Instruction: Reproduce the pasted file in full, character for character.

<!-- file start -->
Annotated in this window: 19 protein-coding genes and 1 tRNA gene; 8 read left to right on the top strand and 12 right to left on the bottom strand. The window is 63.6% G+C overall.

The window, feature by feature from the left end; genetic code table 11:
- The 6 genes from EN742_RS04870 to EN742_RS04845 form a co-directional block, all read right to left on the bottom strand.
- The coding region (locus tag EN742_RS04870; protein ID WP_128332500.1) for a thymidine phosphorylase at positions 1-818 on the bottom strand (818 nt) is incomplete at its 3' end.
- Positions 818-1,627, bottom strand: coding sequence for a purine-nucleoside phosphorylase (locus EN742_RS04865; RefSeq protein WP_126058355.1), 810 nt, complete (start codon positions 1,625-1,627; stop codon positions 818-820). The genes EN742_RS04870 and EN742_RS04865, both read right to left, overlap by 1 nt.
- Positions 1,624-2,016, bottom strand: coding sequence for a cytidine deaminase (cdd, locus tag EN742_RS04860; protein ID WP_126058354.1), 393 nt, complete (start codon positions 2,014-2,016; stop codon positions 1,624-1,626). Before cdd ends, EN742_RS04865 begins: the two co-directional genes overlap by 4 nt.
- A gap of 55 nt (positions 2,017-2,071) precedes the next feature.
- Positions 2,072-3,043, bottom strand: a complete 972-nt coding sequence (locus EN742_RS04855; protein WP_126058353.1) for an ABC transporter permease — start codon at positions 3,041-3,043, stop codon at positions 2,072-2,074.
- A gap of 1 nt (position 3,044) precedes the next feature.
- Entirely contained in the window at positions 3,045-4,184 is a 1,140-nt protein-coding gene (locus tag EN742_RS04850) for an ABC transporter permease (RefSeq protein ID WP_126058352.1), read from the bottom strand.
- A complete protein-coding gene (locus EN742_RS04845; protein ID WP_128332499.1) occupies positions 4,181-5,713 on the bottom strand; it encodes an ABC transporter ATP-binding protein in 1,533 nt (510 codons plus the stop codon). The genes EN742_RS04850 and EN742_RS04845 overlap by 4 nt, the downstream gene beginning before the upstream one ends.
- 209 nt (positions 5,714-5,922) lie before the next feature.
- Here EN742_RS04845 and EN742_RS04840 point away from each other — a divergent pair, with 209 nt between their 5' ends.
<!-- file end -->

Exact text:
Annotated in this window: 19 protein-coding genes and 1 tRNA gene; 8 read left to right on the top strand and 12 right to left on the bottom strand. The window is 63.6% G+C overall.

The window, feature by feature from the left end; genetic code table 11:
- The 6 genes from EN742_RS04870 to EN742_RS04845 form a co-directional block, all read right to left on the bottom strand.
- The coding region (locus tag EN742_RS04870; protein ID WP_128332500.1) for a thymidine phosphorylase at positions 1-818 on the bottom strand (818 nt) is incomplete at its 3' end.
- Positions 818-1,627, bottom strand: coding sequence for a purine-nucleoside phosphorylase (locus EN742_RS04865; RefSeq protein WP_126058355.1), 810 nt, complete (start codon positions 1,625-1,627; stop codon positions 818-820). The genes EN742_RS04870 and EN742_RS04865, both read right to left, overlap by 1 nt.
- Positions 1,624-2,016, bottom strand: coding sequence for a cytidine deaminase (cdd, locus tag EN742_RS04860; protein ID WP_126058354.1), 393 nt, complete (start codon positions 2,014-2,016; stop codon positions 1,624-1,626). Before cdd ends, EN742_RS04865 begins: the two co-directional genes overlap by 4 nt.
- A gap of 55 nt (positions 2,017-2,071) precedes the next feature.
- Positions 2,072-3,043, bottom strand: a complete 972-nt coding sequence (locus EN742_RS04855; protein WP_126058353.1) for an ABC transporter permease — start codon at positions 3,041-3,043, stop codon at positions 2,072-2,074.
- A gap of 1 nt (position 3,044) precedes the next feature.
- Entirely contained in the window at positions 3,045-4,184 is a 1,140-nt protein-coding gene (locus tag EN742_RS04850) for an ABC transporter permease (RefSeq protein ID WP_126058352.1), read from the bottom strand.
- A complete protein-coding gene (locus EN742_RS04845; protein ID WP_128332499.1) occupies positions 4,181-5,713 on the bottom strand; it encodes an ABC transporter ATP-binding protein in 1,533 nt (510 codons plus the stop codon). The genes EN742_RS04850 and EN742_RS04845 overlap by 4 nt, the downstream gene beginning before the upstream one ends.
- 209 nt (positions 5,714-5,922) lie before the next feature.
- Here EN742_RS04845 and EN742_RS04840 point away from each other — a divergent pair, with 209 nt between their 5' ends.